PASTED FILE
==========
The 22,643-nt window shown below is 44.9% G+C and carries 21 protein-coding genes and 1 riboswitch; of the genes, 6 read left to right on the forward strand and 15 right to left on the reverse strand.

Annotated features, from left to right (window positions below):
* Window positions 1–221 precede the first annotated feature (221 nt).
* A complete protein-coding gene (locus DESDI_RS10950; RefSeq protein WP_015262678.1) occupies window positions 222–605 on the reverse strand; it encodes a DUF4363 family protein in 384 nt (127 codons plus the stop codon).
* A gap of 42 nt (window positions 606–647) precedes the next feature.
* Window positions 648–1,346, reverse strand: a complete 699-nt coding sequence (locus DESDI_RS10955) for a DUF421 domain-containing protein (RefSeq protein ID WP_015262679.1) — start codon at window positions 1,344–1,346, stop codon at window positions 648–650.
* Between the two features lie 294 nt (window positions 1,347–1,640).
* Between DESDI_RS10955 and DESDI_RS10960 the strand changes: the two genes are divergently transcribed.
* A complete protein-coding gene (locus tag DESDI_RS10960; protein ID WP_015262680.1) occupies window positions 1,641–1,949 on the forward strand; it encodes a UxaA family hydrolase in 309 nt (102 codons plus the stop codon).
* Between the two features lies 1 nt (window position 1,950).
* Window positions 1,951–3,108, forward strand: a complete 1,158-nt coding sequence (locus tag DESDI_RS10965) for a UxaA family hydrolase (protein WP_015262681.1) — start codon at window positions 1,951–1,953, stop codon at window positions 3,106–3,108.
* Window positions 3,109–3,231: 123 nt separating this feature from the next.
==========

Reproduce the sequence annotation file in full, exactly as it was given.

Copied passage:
The 22,643-nt window shown below is 44.9% G+C and carries 21 protein-coding genes and 1 riboswitch; of the genes, 6 read left to right on the forward strand and 15 right to left on the reverse strand.

Annotated features, from left to right (window positions below):
* Window positions 1–221 precede the first annotated feature (221 nt).
* A complete protein-coding gene (locus DESDI_RS10950; RefSeq protein WP_015262678.1) occupies window positions 222–605 on the reverse strand; it encodes a DUF4363 family protein in 384 nt (127 codons plus the stop codon).
* A gap of 42 nt (window positions 606–647) precedes the next feature.
* Window positions 648–1,346, reverse strand: a complete 699-nt coding sequence (locus DESDI_RS10955) for a DUF421 domain-containing protein (RefSeq protein ID WP_015262679.1) — start codon at window positions 1,344–1,346, stop codon at window positions 648–650.
* Between the two features lie 294 nt (window positions 1,347–1,640).
* Between DESDI_RS10955 and DESDI_RS10960 the strand changes: the two genes are divergently transcribed.
* A complete protein-coding gene (locus tag DESDI_RS10960; protein ID WP_015262680.1) occupies window positions 1,641–1,949 on the forward strand; it encodes a UxaA family hydrolase in 309 nt (102 codons plus the stop codon).
* Between the two features lies 1 nt (window position 1,950).
* Window positions 1,951–3,108, forward strand: a complete 1,158-nt coding sequence (locus tag DESDI_RS10965) for a UxaA family hydrolase (protein WP_015262681.1) — start codon at window positions 1,951–1,953, stop codon at window positions 3,106–3,108.
* Window positions 3,109–3,231: 123 nt separating this feature from the next.